LORD CHATHAM (1775).

V. -- AGAINST TAXING AMERICA.

You have an act of Parliament stating that it is expedient to raise a revenue in America. Sir, leave America, if she has taxable matter in her, to tax herself. Be content to bind the Americans by laws of trade ; you have always done that. Let

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this be your reason now for binding their trade. Do not burthen them by taxes; you were not used to do so from the beginning. Let this be your reason for not taxing. These are the arguments of states and kingdoms. Leave the rest to the schools; for there only they may be discussed with safety.

But if, intemperately, unwisely, fatally, you sophisticate and poison the very source of government, by urging subtle deductions, and consequences odious to those who govern, from the unlimited and illimitable nature of supreme sovereignty, you will teach them by these means to call that sovereignty itself in question. When you drive him hard, the boar will surely turn upon the hunters. If that sovereignty and their freedom can not be reconciled, which will they take? They will cast your sovereignty in your face. No body will be argued into slavery.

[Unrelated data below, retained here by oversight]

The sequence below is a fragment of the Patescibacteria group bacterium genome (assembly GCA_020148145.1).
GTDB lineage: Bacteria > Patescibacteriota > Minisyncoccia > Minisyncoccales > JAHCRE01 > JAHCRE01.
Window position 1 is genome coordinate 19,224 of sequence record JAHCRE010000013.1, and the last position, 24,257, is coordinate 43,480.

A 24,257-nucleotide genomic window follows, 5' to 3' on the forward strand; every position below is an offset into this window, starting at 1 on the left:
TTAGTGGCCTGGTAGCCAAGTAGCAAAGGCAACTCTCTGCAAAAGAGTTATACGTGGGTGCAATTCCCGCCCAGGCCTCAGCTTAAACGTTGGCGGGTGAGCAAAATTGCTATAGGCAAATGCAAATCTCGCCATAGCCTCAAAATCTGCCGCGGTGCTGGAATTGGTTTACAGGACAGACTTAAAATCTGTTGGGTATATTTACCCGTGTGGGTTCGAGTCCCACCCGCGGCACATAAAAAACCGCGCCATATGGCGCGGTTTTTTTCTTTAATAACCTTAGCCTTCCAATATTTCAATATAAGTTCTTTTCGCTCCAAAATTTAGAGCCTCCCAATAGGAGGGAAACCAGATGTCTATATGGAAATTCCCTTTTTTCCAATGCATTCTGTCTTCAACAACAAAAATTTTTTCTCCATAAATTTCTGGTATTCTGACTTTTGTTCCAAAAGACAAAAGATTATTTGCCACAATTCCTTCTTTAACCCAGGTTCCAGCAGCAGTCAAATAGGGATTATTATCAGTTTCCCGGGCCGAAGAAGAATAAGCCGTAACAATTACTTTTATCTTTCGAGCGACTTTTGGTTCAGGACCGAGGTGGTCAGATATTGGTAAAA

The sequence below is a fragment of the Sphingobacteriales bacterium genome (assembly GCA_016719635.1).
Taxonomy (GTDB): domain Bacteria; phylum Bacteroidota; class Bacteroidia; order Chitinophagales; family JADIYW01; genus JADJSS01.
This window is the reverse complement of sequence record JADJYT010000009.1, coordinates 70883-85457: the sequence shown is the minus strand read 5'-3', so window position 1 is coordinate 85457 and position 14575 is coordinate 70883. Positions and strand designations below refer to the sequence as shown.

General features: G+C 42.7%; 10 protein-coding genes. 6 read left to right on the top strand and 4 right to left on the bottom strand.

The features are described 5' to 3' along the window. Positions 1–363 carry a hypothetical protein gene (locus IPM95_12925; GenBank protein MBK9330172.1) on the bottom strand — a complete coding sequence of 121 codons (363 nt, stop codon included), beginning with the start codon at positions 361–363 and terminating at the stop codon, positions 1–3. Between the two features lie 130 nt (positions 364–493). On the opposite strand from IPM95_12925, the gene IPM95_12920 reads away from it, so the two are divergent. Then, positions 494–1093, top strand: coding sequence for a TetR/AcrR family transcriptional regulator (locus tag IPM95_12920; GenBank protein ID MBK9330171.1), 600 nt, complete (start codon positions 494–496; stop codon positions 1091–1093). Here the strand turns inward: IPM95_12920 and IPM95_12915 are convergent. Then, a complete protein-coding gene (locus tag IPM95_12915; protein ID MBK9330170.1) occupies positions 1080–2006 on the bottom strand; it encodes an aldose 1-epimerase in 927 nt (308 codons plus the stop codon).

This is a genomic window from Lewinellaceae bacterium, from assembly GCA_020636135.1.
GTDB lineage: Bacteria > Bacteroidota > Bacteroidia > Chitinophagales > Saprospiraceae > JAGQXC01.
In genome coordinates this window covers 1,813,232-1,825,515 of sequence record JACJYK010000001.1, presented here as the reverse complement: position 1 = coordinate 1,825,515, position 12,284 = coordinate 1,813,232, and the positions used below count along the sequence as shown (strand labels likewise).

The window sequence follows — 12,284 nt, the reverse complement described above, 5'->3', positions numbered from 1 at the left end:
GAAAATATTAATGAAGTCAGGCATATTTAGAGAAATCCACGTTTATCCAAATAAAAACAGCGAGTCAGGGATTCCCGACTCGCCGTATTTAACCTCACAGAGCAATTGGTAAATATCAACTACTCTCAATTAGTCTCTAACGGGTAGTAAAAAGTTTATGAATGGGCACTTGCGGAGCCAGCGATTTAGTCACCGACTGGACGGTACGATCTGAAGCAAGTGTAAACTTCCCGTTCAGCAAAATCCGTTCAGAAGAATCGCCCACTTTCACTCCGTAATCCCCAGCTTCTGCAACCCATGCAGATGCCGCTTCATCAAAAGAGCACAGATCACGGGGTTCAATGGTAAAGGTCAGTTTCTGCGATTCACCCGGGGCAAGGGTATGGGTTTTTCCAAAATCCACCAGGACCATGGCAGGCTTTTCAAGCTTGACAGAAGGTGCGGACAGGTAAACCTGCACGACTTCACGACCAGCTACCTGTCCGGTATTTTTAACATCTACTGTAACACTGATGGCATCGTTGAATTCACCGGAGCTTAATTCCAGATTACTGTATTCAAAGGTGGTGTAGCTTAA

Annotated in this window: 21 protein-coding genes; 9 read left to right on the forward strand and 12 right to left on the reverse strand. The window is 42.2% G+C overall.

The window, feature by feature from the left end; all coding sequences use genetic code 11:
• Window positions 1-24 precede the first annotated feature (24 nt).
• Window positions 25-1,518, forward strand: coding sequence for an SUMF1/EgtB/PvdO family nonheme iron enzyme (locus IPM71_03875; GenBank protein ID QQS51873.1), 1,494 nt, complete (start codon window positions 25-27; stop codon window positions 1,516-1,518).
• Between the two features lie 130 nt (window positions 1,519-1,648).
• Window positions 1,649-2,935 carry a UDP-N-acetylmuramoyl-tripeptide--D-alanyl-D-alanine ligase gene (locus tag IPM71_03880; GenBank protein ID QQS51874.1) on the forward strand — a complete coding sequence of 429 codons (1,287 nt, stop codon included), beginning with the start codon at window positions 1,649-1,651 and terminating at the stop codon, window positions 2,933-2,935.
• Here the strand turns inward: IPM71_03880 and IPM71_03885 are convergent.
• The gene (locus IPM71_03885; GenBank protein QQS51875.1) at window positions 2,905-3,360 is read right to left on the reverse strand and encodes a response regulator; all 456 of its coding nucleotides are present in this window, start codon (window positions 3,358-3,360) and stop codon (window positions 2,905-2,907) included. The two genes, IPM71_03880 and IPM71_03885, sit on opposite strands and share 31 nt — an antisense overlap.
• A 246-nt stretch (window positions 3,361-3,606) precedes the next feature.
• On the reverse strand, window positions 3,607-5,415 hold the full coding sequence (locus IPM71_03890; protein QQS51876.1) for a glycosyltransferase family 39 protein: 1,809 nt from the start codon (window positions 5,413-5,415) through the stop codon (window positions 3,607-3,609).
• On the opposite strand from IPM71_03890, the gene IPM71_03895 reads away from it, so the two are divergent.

Sir, let the gentlemen on the other side call forth all their ability; let the best of them get up, and tell me, what one character of liberty the Americans have, and what one brand of slavery they are free from, if they are bound in their property and industry by all the restraints you can imagine on commerce, and at the same time are made pack-horses of every tax you choose to impose, without the least share in granting them. When they bear the burdens of unlimited monopoly, will you bring them to bear the burdens of unlimited revenue too? The Englishman in America will feel that this is slavery; that it is legal slavery, will be no compensation either to his feelings or his understanding!

BURKE,